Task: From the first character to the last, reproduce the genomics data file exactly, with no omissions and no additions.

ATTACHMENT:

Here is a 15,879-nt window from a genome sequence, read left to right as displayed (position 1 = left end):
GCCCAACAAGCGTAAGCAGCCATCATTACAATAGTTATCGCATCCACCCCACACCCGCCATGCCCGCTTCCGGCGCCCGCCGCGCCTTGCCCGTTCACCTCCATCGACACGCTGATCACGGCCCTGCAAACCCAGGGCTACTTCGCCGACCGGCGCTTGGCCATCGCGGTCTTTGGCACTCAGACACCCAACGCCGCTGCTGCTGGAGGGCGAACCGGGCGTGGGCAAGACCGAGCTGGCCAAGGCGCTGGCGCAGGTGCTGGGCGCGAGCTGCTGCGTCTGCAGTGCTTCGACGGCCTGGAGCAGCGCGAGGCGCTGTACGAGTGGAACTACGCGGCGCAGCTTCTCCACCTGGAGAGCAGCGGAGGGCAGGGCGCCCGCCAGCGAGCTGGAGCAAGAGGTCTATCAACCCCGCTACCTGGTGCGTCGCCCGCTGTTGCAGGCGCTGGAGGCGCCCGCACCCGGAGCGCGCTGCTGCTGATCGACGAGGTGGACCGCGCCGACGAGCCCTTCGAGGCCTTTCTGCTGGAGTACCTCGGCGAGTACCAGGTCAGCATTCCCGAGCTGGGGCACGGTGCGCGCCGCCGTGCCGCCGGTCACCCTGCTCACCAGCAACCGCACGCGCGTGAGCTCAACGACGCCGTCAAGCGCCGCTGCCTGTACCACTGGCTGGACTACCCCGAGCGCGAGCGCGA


Here is a 15,879-nt window from a genome sequence, read left to right as displayed (position 1 = left end):
GCCCAACAAGCGTAAGCAGCCATCATTACAATAGTTATCGCATCCACCCCACACCCGCCATGCCCGCTTCCGGCGCCCGCCGCGCCTTGCCCGTTCACCTCCATCGACACGCTGATCACGGCCCTGCAAACCCAGGGCTACTTCGCCGACCGGCGCTTGGCCATCGCGGTCTTTGGCACTCAGACACCCAACGCCGCTGCTGCTGGAGGGCGAACCGGGCGTGGGCAAGACCGAGCTGGCCAAGGCGCTGGCGCAGGTGCTGGGCGCGAGCTGCTGCGTCTGCAGTGCTTCGACGGCCTGGAGCAGCGCGAGGCGCTGTACGAGTGGAACTACGCGGCGCAGCTTCTCCACCTGGAGAGCAGCGGAGGGCAGGGCGCCCGCCAGCGAGCTGGAGCAAGAGGTCTATCAACCCCGCTACCTGGTGCGTCGCCCGCTGTTGCAGGCGCTGGAGGCGCCCGCACCCGGAGCGCGCTGCTGCTGATCGACGAGGTGGACCGCGCCGACGAGCCCTTCGAGGCCTTTCTGCTGGAGTACCTCGGCGAGTACCAGGTCAGCATTCCCGAGCTGGGGCACGGTGCGCGCCGCCGTGCCGCCGGTCACCCTGCTCACCAGCAACCGCACGCGCGTGAGCTCAACGACGCCGTCAAGCGCCGCTGCCTGTACCACTGGCTGGACTACCCCGAGCGCGAGCGCGA